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1 also hellbinder: A large aquatic salamander (Cryptobranchus alleganiensis). Also called alligator n1 B1, devil dog 2, ground puppy, lizard 2, mud devil, mud puppy a, tweeg, water dog, water puppy1812 Barton A Memoir concerning an animal of the class of reptilia, or amphibia, which is known, in the United-States, by the names of Alligator and Hell-bender [title]. 1842 DeKay Zool. NY 3.89, The Allegany Hell-bender . . feeds on worms, crayfish, fishes, and aquatic reptiles. 1893 Leland Memoirs II.179 (DAE), That extraordinary fish lizard . . known as the hell-bender from its extreme ugliness. 1926 TX Folkl. Soc. Pub. 5.63, At Boiling Spring, Missouri, a negro fisherman very gravely told my friend . . that the animal is called “hellbender” because it is one of the creatures that inhabit the infernal regions. 1948 Sat. Eve. Post 4 Dec 10/2 SC, It was like a gigantic hellbender. 1968 DARE Tape NC55, [FW:] What are spring lizards? [Inf:] They’re a salamander that lives in a branch. . . They’re black and they get about six inches long—the biggest ones. [FW:] Is there a kind of big one . . ? [Inf:] Water dog or mud puppy? Yeah; its real name is hellbinder [ˈhɛlbaɪndɚ]. 1979 Behler–King Audubon Field Guide Reptiles 269, Hellbender. . . Range: Sw. New York to n. Alabama and Georgia. Separate populations in Missouri and in Susquehanna River (New York and Pennsylvania). 1988 DARE File cnOH 1920, We boy-scouts caught salamanders in the creeks near Akron and called them hellbenders. They were sluggish, black, as much as a foot long, and, though harmless, thought to be poisonous. Some called them mud-puppies.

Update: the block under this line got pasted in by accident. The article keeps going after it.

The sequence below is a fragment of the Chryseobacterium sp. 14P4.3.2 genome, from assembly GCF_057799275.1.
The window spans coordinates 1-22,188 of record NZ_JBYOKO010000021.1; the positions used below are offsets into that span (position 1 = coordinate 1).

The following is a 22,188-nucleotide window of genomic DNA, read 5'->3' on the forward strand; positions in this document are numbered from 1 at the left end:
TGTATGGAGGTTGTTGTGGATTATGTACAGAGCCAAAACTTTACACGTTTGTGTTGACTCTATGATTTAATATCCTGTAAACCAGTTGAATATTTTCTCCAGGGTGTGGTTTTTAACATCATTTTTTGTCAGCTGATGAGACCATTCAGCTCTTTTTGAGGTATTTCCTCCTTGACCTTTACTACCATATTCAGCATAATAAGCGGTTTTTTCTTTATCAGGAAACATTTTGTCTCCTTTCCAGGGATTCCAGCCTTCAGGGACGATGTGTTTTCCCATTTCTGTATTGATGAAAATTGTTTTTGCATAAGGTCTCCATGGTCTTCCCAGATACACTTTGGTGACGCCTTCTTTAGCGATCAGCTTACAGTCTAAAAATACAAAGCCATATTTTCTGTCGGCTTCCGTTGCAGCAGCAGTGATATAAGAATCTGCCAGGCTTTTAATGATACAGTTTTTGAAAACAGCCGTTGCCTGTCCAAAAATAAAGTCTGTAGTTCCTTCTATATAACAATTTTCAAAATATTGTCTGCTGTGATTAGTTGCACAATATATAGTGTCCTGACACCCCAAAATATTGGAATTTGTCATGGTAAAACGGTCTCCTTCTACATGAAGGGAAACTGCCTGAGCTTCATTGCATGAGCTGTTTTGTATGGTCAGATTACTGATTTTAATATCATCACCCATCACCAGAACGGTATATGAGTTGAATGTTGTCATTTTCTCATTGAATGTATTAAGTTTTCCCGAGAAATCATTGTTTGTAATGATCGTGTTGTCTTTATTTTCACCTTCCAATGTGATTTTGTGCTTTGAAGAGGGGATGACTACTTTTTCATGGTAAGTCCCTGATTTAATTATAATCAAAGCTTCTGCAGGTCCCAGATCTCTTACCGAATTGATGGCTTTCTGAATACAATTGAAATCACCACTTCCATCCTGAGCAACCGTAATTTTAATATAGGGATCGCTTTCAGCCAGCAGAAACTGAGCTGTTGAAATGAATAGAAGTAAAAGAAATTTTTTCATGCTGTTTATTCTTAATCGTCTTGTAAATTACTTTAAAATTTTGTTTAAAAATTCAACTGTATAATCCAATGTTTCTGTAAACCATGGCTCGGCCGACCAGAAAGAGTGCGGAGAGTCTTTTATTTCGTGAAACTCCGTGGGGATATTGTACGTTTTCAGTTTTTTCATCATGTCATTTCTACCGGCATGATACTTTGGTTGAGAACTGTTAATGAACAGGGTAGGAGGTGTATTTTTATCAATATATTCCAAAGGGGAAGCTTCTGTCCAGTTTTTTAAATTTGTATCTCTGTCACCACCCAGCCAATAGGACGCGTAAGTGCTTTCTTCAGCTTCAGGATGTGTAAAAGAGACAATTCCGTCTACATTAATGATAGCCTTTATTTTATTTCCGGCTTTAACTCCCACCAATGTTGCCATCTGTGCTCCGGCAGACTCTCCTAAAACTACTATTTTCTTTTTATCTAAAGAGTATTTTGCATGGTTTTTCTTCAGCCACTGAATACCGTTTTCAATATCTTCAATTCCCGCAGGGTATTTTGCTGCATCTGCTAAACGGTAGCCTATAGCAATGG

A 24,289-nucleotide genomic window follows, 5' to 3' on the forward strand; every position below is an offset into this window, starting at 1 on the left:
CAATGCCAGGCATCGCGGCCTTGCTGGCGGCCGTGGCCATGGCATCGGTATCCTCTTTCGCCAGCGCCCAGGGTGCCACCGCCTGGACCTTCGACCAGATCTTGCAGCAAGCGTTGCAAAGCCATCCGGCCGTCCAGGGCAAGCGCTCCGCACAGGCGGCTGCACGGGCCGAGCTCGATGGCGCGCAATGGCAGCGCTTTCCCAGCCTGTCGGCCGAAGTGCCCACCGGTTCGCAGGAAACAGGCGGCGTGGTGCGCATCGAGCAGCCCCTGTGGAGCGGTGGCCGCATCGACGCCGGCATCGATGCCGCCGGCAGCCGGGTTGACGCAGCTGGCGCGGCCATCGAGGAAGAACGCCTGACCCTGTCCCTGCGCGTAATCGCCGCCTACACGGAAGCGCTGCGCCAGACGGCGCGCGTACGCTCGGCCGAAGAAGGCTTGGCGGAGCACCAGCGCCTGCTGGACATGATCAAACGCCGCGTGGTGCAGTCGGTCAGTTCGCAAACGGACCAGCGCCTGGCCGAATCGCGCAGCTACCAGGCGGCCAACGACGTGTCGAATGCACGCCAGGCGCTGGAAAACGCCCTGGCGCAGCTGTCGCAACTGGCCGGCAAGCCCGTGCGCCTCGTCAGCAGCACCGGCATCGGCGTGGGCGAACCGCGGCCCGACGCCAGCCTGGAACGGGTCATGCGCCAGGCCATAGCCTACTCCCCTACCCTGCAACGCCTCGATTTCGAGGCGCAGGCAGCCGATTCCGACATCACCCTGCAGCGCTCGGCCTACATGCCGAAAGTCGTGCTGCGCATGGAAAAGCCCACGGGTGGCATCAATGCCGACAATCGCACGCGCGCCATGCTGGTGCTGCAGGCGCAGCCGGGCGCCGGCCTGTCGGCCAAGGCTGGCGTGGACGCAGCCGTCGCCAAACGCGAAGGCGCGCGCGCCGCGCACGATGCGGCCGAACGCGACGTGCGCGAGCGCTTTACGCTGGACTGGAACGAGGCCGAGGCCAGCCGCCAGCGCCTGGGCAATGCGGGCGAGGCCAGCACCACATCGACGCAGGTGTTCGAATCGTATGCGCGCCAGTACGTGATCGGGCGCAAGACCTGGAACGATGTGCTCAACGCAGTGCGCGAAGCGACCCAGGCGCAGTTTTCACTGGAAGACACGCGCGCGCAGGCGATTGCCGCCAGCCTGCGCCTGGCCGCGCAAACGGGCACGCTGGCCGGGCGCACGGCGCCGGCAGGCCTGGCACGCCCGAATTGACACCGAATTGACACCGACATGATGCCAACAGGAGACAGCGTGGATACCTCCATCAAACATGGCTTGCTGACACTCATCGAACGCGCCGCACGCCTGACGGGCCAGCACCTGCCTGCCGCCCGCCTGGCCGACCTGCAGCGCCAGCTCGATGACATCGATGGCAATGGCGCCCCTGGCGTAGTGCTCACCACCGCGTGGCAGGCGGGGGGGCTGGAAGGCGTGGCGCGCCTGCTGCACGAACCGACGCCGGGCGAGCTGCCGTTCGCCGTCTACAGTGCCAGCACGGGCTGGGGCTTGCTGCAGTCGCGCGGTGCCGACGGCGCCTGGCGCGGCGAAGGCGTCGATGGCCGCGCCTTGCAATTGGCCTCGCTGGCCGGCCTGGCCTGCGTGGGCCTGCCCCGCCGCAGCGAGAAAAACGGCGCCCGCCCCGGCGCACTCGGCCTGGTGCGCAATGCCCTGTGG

2 Among loggers: see quot.1968 Adams Western Words 145, Hell bender—A logger’s term for a log.